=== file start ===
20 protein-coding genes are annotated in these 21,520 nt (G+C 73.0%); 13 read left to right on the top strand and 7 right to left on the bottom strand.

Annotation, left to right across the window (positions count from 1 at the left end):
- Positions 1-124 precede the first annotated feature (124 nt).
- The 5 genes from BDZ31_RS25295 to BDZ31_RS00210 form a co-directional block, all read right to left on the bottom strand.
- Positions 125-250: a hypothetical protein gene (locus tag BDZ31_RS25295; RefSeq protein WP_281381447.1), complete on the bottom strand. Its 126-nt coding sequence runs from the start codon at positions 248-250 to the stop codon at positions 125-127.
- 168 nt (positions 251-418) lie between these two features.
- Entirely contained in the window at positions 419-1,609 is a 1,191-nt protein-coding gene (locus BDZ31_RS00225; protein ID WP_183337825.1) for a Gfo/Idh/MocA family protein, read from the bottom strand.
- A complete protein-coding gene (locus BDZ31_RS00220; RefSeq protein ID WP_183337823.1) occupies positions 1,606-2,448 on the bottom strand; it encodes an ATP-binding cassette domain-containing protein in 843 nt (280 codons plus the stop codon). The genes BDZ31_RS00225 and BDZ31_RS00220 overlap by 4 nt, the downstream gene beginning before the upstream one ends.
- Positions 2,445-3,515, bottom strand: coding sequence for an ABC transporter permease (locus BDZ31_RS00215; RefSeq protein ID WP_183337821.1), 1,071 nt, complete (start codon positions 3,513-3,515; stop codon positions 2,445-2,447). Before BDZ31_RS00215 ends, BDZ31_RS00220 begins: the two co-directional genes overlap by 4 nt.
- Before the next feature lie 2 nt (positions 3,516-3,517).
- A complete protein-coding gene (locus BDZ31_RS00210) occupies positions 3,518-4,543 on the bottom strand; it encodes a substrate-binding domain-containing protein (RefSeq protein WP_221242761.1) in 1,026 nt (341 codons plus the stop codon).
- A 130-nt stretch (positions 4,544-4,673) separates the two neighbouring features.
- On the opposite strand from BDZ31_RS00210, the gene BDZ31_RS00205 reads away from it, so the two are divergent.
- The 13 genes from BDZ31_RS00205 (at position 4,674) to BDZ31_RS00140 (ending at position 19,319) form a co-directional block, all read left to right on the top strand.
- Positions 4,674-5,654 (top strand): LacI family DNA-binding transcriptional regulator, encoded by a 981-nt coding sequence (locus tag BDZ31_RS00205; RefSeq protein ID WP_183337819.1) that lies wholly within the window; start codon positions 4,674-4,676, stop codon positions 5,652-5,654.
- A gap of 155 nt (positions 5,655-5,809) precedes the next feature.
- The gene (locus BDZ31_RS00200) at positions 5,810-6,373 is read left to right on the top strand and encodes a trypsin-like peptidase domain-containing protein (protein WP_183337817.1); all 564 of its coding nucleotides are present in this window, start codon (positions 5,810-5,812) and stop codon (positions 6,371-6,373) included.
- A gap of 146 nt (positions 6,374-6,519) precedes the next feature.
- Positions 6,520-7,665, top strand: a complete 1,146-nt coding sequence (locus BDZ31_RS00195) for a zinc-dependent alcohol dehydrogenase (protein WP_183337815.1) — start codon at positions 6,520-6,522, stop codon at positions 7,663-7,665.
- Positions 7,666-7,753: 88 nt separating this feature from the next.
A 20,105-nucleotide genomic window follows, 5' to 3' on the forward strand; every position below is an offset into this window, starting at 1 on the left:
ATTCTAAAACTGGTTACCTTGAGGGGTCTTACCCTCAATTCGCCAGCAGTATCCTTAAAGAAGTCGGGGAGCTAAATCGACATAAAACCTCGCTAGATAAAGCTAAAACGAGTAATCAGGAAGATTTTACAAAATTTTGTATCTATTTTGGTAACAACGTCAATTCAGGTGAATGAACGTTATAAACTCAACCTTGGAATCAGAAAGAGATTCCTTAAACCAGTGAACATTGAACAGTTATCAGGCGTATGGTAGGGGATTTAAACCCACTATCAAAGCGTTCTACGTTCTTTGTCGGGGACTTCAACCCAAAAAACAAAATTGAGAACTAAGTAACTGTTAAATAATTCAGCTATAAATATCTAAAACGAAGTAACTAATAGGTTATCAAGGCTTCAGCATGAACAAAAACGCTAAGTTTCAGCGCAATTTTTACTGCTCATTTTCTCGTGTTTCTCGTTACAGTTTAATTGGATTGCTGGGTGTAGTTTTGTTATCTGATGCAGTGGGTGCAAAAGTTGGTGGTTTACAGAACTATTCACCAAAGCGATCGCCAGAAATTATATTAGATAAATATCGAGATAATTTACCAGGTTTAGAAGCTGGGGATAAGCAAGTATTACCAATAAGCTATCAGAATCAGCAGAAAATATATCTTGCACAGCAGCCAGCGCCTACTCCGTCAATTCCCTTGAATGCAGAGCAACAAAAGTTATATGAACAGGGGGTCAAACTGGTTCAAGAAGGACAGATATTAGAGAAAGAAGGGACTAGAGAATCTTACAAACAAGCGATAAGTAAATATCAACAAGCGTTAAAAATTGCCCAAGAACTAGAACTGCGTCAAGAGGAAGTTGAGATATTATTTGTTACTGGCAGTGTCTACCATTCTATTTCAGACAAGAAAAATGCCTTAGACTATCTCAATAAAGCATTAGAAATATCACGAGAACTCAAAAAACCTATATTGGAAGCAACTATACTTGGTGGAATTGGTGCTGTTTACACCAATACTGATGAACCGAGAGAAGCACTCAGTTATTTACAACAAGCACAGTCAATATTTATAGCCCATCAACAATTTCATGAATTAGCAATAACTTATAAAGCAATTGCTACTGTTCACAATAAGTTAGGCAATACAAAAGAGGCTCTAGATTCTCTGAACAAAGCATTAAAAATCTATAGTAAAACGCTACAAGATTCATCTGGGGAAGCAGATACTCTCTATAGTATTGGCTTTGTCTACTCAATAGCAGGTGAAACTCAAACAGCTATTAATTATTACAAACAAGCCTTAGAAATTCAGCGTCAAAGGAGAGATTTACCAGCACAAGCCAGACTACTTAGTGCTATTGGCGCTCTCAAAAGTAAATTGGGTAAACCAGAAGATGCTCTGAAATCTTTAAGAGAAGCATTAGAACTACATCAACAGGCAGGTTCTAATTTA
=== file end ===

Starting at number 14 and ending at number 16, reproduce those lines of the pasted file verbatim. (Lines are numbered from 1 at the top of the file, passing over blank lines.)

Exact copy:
- The 13 genes from BDZ31_RS00205 (at position 4,674) to BDZ31_RS00140 (ending at position 19,319) form a co-directional block, all read left to right on the top strand.
- Positions 4,674-5,654 (top strand): LacI family DNA-binding transcriptional regulator, encoded by a 981-nt coding sequence (locus tag BDZ31_RS00205; RefSeq protein ID WP_183337819.1) that lies wholly within the window; start codon positions 4,674-4,676, stop codon positions 5,652-5,654.
- A gap of 155 nt (positions 5,655-5,809) precedes the next feature.